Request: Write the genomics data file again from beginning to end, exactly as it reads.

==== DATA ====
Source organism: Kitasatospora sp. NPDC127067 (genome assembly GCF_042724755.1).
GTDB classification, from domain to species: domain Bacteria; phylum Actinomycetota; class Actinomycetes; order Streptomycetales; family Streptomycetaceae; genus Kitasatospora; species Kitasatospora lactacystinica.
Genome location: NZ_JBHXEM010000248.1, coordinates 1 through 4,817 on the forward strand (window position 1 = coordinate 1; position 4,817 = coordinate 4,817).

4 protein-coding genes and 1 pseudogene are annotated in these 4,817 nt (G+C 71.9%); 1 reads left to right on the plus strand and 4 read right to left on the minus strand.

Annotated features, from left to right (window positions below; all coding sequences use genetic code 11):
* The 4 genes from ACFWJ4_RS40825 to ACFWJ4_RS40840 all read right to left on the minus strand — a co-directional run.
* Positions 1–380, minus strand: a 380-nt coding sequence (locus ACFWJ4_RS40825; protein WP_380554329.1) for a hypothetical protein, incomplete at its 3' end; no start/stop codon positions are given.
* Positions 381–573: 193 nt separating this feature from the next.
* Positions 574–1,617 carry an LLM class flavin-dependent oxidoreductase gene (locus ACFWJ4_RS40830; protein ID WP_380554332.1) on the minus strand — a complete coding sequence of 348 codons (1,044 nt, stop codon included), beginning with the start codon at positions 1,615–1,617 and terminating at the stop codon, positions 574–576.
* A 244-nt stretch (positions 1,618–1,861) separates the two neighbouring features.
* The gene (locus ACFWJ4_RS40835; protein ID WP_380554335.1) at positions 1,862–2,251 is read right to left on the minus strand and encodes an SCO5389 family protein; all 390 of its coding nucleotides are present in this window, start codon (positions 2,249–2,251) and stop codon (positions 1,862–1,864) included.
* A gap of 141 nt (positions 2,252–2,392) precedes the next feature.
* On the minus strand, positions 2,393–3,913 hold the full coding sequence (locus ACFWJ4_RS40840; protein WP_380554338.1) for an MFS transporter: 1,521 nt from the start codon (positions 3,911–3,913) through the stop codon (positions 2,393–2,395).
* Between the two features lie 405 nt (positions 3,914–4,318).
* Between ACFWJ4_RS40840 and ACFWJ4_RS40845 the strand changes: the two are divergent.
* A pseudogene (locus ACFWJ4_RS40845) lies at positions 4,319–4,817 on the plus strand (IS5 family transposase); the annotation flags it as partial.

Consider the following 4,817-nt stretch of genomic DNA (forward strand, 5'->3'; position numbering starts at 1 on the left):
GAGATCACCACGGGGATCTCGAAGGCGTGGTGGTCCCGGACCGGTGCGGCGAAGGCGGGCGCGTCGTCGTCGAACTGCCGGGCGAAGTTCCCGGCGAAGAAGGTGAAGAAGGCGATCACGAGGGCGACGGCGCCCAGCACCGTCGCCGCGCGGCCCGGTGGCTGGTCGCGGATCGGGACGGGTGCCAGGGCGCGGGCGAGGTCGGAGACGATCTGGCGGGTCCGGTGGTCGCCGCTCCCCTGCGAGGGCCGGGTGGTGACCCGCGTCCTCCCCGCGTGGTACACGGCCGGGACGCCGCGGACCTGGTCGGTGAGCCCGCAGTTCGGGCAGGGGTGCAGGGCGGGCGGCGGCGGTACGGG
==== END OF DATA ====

Source organism: Kitasatospora sp. NPDC127067 (genome assembly GCF_042724755.1).
GTDB classification, from domain to species: domain Bacteria; phylum Actinomycetota; class Actinomycetes; order Streptomycetales; family Streptomycetaceae; genus Kitasatospora; species Kitasatospora lactacystinica.
Genome location: NZ_JBHXEM010000248.1, coordinates 1 through 4,817 on the forward strand (window position 1 = coordinate 1; position 4,817 = coordinate 4,817).

4 protein-coding genes and 1 pseudogene are annotated in these 4,817 nt (G+C 71.9%); 1 reads left to right on the plus strand and 4 read right to left on the minus strand.

Annotated features, from left to right (window positions below; all coding sequences use genetic code 11):
* The 4 genes from ACFWJ4_RS40825 to ACFWJ4_RS40840 all read right to left on the minus strand — a co-directional run.
* Positions 1–380, minus strand: a 380-nt coding sequence (locus ACFWJ4_RS40825; protein WP_380554329.1) for a hypothetical protein, incomplete at its 3' end; no start/stop codon positions are given.
* Positions 381–573: 193 nt separating this feature from the next.
* Positions 574–1,617 carry an LLM class flavin-dependent oxidoreductase gene (locus ACFWJ4_RS40830; protein ID WP_380554332.1) on the minus strand — a complete coding sequence of 348 codons (1,044 nt, stop codon included), beginning with the start codon at positions 1,615–1,617 and terminating at the stop codon, positions 574–576.
* A 244-nt stretch (positions 1,618–1,861) separates the two neighbouring features.
* The gene (locus ACFWJ4_RS40835; protein ID WP_380554335.1) at positions 1,862–2,251 is read right to left on the minus strand and encodes an SCO5389 family protein; all 390 of its coding nucleotides are present in this window, start codon (positions 2,249–2,251) and stop codon (positions 1,862–1,864) included.
* A gap of 141 nt (positions 2,252–2,392) precedes the next feature.
* On the minus strand, positions 2,393–3,913 hold the full coding sequence (locus ACFWJ4_RS40840; protein WP_380554338.1) for an MFS transporter: 1,521 nt from the start codon (positions 3,911–3,913) through the stop codon (positions 2,393–2,395).
* Between the two features lie 405 nt (positions 3,914–4,318).
* Between ACFWJ4_RS40840 and ACFWJ4_RS40845 the strand changes: the two are divergent.
* A pseudogene (locus ACFWJ4_RS40845) lies at positions 4,319–4,817 on the plus strand (IS5 family transposase); the annotation flags it as partial.

Consider the following 4,817-nt stretch of genomic DNA (forward strand, 5'->3'; position numbering starts at 1 on the left):
GAGATCACCACGGGGATCTCGAAGGCGTGGTGGTCCCGGACCGGTGCGGCGAAGGCGGGCGCGTCGTCGTCGAACTGCCGGGCGAAGTTCCCGGCGAAGAAGGTGAAGAAGGCGATCACGAGGGCGACGGCGCCCAGCACCGTCGCCGCGCGGCCCGGTGGCTGGTCGCGGATCGGGACGGGTGCCAGGGCGCGGGCGAGGTCGGAGACGATCTGGCGGGTCCGGTGGTCGCCGCTCCCCTGCGAGGGCCGGGTGGTGACCCGCGTCCTCCCCGCGTGGTACACGGCCGGGACGCCGCGGACCTGGTCGGTGAGCCCGCAGTTCGGGCAGGGGTGCAGGGCGGGCGGCGGCGGTACGGG